Medicare Advantage plan, the premium can be as low as $0.00 to $50 per

   month on average.

•  Depending on how often you need certain services such as doctors' visits and

   outpatient hospital care, an Advantage plan could save you more money than a

   Supplement plan because the premiums are much lower.

•  Easy enrollment process as the carrier will only be interested in knowing if you

   have End Stage Renal Disease.

•  Medicare Advantage Prescription Drug (MAPD) plans include prescription

   coverage.

•  Some Medicare Advantage plans include Vision, Dental and Hearing coverage

   as well.

Medicare Advantage Cons:

•  Too many choices.  Unlike Supplement plans that are standardized, there are

    literally hundreds of different types of Medicare Advantage plans offering

    different coverages.  It’s hard to know if you getting the best plan without

    reading and comparing each MA plan.

•  Under the current rules and guidelines, Medicare Advantage plans can be

   changed or discontinued on a yearly basis, leaving you to start the process

   over or be stuck with different coverage than you originally agreed to.

•  Always subject to decrease in benefits do to current economic conditions and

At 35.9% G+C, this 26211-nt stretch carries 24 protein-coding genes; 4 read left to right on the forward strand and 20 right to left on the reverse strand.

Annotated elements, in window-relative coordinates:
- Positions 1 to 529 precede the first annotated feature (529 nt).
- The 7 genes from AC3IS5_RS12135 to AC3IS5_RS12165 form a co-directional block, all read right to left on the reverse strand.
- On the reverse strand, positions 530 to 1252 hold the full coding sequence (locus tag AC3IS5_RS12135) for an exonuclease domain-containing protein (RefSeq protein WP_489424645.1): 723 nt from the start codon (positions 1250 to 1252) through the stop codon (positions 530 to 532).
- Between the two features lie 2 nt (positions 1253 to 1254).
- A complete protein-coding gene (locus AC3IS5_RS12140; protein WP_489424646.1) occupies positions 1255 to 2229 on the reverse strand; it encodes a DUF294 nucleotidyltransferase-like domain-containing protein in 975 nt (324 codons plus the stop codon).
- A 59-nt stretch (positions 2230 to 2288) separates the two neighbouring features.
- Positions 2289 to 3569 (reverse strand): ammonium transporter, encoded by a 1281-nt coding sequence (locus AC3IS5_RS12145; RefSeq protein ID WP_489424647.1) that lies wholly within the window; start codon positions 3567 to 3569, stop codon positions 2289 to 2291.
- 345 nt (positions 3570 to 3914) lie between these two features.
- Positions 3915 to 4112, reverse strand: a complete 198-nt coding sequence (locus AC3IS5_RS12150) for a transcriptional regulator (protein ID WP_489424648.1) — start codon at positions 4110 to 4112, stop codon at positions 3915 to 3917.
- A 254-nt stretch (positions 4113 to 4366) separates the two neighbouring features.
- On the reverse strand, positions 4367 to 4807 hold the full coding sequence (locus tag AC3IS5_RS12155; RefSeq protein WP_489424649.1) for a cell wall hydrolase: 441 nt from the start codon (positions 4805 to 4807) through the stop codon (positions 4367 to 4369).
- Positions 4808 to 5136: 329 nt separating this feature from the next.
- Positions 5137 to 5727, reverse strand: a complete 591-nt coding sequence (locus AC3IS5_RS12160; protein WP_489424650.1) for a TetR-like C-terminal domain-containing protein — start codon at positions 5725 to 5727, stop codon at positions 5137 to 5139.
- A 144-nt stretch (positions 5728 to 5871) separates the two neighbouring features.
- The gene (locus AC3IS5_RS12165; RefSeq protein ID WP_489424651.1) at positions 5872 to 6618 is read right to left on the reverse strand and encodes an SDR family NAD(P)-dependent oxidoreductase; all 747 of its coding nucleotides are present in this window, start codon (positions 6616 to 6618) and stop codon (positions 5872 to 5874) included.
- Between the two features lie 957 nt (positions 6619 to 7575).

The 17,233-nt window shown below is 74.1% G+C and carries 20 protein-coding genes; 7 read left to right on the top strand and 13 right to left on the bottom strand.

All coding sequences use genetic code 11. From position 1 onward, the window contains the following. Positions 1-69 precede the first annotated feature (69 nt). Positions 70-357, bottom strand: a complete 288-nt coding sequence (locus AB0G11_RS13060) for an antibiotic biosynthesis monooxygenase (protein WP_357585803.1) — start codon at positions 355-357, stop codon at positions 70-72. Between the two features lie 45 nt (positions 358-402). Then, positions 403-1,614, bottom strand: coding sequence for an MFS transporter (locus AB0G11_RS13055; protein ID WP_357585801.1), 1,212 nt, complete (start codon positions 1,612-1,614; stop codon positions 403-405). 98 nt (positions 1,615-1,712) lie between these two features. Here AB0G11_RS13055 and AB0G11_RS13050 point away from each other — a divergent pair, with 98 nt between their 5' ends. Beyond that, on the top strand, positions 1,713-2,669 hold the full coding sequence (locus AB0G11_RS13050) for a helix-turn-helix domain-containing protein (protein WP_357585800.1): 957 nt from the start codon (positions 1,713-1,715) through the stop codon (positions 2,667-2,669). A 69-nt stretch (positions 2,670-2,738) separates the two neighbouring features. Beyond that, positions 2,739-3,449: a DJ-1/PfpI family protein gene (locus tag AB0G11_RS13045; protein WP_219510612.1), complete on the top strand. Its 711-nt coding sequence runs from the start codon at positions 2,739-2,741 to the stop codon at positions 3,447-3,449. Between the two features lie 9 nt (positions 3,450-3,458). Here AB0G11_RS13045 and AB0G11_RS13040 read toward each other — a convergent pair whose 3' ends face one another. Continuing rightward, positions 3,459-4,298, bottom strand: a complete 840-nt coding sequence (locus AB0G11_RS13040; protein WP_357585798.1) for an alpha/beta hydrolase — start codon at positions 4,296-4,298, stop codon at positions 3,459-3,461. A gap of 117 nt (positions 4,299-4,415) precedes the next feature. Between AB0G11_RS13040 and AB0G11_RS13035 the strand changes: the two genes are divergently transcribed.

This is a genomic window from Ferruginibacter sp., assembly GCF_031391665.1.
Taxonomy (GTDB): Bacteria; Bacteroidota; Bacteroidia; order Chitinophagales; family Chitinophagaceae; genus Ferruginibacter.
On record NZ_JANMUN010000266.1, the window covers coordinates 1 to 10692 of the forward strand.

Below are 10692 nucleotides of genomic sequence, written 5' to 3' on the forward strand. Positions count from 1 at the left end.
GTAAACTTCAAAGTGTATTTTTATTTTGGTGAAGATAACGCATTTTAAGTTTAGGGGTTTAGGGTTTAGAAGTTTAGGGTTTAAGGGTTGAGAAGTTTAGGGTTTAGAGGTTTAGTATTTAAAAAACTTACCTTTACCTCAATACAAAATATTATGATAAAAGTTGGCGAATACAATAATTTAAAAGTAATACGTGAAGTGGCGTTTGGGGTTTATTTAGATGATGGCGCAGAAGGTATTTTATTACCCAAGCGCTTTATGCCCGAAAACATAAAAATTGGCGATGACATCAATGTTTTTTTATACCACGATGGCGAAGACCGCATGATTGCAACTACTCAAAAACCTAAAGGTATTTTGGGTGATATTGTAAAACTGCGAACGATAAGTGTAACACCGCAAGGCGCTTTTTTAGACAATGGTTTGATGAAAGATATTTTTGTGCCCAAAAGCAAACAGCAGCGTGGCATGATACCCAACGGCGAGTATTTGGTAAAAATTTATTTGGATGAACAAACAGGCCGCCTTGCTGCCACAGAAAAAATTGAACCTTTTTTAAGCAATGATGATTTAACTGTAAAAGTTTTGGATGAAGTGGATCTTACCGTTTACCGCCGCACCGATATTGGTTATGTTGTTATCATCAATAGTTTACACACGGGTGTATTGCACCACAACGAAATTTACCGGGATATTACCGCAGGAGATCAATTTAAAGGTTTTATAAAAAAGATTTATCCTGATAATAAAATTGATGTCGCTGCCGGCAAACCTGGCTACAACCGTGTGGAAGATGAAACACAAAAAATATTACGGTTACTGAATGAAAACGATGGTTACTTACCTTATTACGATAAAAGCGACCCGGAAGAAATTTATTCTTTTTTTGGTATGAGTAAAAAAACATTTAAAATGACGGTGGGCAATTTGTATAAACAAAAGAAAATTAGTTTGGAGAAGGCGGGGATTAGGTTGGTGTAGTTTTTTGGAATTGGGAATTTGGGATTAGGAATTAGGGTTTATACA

funding cuts.

•  Not all doctors accept Medicare Advantage coverage; even those who accept

   Medicare may not accept your MA plan.

•  Medicare Advantage has co pays and deductibles, in which the exact amount

   may not be known until months later when all the paperwork has been

   completed and processed.

•  Not all plans are offered in all states, so if you move you may be forced to start

   the process over and get a new MA plan for that particular area.

•  Out of pocket maximums could go as high as $5,000 which may not be hard to

    reach if you become seriously ill or have many illnesses in any given year.  

Medicare Supplement Pros:

•  Because Medicare Supplement plans work with Medicare, any doctor who

   takes Medicare, will also accept Medicare Supplement insurance.